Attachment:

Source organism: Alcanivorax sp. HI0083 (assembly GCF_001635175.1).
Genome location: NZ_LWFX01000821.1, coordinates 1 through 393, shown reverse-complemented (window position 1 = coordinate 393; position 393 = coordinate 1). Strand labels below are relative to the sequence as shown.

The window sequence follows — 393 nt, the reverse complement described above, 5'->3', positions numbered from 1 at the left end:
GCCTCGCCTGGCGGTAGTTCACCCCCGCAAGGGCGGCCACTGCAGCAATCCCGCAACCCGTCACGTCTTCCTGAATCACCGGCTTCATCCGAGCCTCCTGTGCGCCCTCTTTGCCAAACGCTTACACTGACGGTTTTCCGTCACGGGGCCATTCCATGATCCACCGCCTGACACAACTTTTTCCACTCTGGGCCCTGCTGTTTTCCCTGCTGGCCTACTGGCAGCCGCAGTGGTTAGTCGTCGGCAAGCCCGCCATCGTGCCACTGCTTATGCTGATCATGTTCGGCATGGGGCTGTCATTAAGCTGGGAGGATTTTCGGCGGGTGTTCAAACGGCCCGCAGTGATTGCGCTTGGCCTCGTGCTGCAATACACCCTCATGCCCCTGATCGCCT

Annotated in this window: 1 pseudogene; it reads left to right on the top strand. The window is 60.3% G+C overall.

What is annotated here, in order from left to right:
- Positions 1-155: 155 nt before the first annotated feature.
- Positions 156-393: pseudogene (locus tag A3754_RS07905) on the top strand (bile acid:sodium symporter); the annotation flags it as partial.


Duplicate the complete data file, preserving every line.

Source organism: Alcanivorax sp. HI0083 (assembly GCF_001635175.1).
Genome location: NZ_LWFX01000821.1, coordinates 1 through 393, shown reverse-complemented (window position 1 = coordinate 393; position 393 = coordinate 1). Strand labels below are relative to the sequence as shown.

The window sequence follows — 393 nt, the reverse complement described above, 5'->3', positions numbered from 1 at the left end:
GCCTCGCCTGGCGGTAGTTCACCCCCGCAAGGGCGGCCACTGCAGCAATCCCGCAACCCGTCACGTCTTCCTGAATCACCGGCTTCATCCGAGCCTCCTGTGCGCCCTCTTTGCCAAACGCTTACACTGACGGTTTTCCGTCACGGGGCCATTCCATGATCCACCGCCTGACACAACTTTTTCCACTCTGGGCCCTGCTGTTTTCCCTGCTGGCCTACTGGCAGCCGCAGTGGTTAGTCGTCGGCAAGCCCGCCATCGTGCCACTGCTTATGCTGATCATGTTCGGCATGGGGCTGTCATTAAGCTGGGAGGATTTTCGGCGGGTGTTCAAACGGCCCGCAGTGATTGCGCTTGGCCTCGTGCTGCAATACACCCTCATGCCCCTGATCGCCT

Annotated in this window: 1 pseudogene; it reads left to right on the top strand. The window is 60.3% G+C overall.

What is annotated here, in order from left to right:
- Positions 1-155: 155 nt before the first annotated feature.
- Positions 156-393: pseudogene (locus tag A3754_RS07905) on the top strand (bile acid:sodium symporter); the annotation flags it as partial.